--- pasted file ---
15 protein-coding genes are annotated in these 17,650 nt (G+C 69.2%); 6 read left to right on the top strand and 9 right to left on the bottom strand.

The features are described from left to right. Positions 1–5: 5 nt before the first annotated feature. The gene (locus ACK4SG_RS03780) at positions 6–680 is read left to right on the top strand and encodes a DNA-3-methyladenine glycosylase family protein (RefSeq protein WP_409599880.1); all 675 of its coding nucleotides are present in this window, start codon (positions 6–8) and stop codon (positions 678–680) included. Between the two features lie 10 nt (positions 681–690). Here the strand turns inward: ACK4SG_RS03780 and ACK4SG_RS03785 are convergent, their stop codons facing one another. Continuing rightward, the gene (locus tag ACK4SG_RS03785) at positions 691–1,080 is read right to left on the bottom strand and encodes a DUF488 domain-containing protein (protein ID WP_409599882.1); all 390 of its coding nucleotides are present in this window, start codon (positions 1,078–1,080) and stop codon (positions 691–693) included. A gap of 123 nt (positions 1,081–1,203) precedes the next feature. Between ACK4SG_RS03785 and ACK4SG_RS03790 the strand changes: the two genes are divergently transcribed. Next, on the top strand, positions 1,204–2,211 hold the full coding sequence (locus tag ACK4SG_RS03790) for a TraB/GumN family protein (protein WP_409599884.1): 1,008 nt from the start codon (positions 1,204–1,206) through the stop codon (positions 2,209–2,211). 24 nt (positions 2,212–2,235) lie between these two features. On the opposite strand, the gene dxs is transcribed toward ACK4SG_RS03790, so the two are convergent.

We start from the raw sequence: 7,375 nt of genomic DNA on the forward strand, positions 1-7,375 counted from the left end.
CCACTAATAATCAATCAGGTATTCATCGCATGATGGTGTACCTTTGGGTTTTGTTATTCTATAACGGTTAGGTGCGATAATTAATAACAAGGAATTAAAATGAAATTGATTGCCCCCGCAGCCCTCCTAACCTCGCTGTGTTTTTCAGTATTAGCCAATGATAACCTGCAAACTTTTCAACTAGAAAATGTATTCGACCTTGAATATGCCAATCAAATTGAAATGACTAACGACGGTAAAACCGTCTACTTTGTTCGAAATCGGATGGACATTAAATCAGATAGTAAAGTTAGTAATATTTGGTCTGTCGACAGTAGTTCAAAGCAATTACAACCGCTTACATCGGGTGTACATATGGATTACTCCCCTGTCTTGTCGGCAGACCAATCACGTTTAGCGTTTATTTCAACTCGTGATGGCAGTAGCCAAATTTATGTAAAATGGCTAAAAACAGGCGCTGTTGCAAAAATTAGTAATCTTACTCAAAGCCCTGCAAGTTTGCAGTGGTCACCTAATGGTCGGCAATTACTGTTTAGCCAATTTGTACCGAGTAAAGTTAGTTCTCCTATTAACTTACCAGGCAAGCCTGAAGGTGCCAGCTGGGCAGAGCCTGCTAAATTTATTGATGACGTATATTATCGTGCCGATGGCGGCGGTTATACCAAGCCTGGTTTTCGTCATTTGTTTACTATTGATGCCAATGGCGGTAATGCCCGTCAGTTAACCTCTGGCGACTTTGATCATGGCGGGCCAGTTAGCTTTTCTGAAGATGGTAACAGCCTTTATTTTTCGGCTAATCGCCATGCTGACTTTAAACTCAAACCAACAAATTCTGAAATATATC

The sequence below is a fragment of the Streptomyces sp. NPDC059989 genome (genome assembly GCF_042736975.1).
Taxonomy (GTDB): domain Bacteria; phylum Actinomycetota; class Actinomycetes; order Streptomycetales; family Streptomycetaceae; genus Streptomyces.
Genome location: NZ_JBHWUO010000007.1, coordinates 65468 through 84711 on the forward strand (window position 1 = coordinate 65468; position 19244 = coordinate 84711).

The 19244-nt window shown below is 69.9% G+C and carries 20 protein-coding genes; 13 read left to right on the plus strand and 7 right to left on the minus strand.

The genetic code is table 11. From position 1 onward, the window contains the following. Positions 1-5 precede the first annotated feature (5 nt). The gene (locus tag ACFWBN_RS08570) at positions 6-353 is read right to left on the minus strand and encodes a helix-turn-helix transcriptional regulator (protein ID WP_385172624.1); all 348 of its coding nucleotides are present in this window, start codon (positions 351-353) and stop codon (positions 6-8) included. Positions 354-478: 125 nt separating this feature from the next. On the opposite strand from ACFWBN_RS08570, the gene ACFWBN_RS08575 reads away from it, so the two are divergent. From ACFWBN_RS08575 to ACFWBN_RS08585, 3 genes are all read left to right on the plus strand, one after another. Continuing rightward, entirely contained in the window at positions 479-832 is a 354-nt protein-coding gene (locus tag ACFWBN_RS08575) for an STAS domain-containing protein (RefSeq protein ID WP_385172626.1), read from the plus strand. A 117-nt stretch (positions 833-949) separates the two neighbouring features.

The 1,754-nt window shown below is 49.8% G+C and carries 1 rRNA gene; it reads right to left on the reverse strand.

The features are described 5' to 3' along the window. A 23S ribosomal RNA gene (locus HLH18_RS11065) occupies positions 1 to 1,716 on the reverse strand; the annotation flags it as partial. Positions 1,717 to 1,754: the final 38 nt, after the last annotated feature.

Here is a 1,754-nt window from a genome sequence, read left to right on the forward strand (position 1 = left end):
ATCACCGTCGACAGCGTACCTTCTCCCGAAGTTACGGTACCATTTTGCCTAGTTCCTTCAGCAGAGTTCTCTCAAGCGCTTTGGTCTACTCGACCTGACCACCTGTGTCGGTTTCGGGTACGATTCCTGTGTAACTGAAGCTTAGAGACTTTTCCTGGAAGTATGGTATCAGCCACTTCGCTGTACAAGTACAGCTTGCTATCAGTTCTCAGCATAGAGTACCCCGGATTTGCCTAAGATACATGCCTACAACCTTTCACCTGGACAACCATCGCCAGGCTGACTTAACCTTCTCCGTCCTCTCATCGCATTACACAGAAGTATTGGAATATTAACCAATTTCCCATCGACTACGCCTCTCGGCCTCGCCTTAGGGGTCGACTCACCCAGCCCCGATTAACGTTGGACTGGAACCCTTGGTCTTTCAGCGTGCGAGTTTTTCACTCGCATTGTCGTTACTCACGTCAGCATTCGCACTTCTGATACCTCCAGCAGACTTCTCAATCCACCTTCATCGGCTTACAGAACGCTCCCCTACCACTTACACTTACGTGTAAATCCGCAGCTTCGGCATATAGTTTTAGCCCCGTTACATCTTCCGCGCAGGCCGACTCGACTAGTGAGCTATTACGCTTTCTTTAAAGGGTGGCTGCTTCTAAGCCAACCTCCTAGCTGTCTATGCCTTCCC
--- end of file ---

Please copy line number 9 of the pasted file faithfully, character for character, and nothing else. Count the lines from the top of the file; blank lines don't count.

The genetic code is table 11. From position 1 onward, the window contains the following. Positions 1-5 precede the first annotated feature (5 nt). The gene (locus tag ACFWBN_RS08570) at positions 6-353 is read right to left on the minus strand and encodes a helix-turn-helix transcriptional regulator (protein ID WP_385172624.1); all 348 of its coding nucleotides are present in this window, start codon (positions 351-353) and stop codon (positions 6-8) included. Positions 354-478: 125 nt separating this feature from the next. On the opposite strand from ACFWBN_RS08570, the gene ACFWBN_RS08575 reads away from it, so the two are divergent. From ACFWBN_RS08575 to ACFWBN_RS08585, 3 genes are all read left to right on the plus strand, one after another. Continuing rightward, entirely contained in the window at positions 479-832 is a 354-nt protein-coding gene (locus tag ACFWBN_RS08575) for an STAS domain-containing protein (RefSeq protein ID WP_385172626.1), read from the plus strand. A 117-nt stretch (positions 833-949) separates the two neighbouring features.